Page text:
Course 4 Unit 6 - Surfaces and Cross Sections ©2010

In Course 1 Unit 6, Patterns in Shape, students represented three-dimensional objects in two dimensions using perspective and orthographic (faceview) drawings. This three-dimensional work along with coordinate representations developed in Course 2 Unit 3, Coordinate Methods, and algebraic reasoning and the ability to write algebraic equations developed in many units provides the background knowledge for this unit. (See the CPMP Courses 1-4 descriptions.)

Unit Overview
Unit 6, Surfaces and Cross Sections, focuses on three-dimensional surfaces and how they may be represented so that a good deal of information may be inferred about the shape of the surface and it can be mentally visualized. Surfaces may be represented in a number of ways. Contour diagrams and topographic profiles introduced in this unit are often used when the object or surface is too complex to be easily and effectively represented in those manners.
The first lesson introduces students to contour diagrams, to a three-dimensional rectangular coordinate system, and to topographic profiles (vertical cross sections of terrain). The second lesson develops some of the basic geometric concepts in a three-dimensional coordinate system—distance, midpoint, symmetry, and graphs of equations. The ideas are developed as analogs of similar ideas in a two-dimensional coordinate system.
Overall, this unit helps students to visualize and to algebraically and graphically represent surfaces. Its content draws heavily on, and adds to, students' previously developed connections between algebra and geometry.

 Objectives of the Unit Represent three-dimensional objects and surfaces with contour lines or horizontal and vertical cross sections Interpret and describe three-dimensional surfaces or objects represented with contour diagrams Use the three-dimensional coordinate system to locate points and represent data, objects, and surfaces in space Identify and sketch graphs of conic sections represented algebraically and write equations matching graphs of conics Use information revealed by the form of an equation of a three-dimensional surface to visualize, characterize, and sketch the surface Identify and sketch surfaces of revolution and cylindrical surfaces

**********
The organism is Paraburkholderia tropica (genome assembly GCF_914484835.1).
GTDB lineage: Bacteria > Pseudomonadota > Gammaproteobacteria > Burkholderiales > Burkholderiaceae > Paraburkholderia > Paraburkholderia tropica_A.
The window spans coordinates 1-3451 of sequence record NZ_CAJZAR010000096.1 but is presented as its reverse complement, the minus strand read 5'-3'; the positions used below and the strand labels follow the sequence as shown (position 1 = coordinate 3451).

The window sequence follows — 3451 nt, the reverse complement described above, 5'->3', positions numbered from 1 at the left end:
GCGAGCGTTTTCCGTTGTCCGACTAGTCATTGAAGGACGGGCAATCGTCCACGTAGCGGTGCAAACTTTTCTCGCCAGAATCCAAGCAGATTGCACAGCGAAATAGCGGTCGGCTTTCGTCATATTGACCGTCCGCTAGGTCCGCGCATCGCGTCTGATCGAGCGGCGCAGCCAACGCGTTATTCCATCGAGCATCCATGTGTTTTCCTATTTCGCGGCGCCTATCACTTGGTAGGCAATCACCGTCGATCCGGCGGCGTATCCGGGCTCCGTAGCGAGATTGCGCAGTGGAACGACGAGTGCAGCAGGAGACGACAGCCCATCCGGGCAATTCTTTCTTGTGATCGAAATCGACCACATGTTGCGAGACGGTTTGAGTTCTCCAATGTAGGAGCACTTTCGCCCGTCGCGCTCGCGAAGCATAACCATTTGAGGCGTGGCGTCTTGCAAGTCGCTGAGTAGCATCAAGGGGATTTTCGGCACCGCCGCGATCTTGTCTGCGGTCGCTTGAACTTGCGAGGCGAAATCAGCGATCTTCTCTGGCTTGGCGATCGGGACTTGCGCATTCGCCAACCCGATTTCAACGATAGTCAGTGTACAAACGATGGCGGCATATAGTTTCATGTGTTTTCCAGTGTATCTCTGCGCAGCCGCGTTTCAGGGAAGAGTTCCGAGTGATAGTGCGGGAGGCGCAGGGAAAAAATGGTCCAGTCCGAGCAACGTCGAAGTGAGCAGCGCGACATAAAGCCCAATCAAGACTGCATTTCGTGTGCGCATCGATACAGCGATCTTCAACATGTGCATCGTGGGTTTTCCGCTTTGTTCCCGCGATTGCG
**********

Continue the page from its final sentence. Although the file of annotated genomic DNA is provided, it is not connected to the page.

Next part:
Sample Overview
The sample investigation below is Investigation 3 of Lesson 2. In this investigation, students learn to find intercepts, symmetry, traces, and other cross sections formed by planes parallel to the coordinate planes from equations of surfaces. They then use this information to determine the type of surface corresponding to the equation. Students visualize and in some cases sketch these shapes. In the final investigation of this lesson, students identify and sketch surfaces of revolution and cylindrical surfaces.

Instructional Design
Throughout the curriculum, interesting problem contexts serve as the foundation for instruction. As lessons unfold around these problem situations, classroom instruction tends to follow a four-phase cycle of classroom activities—Launch, Explore, Share and Summarize, and Apply. This instructional model is elaborated under Instructional Design.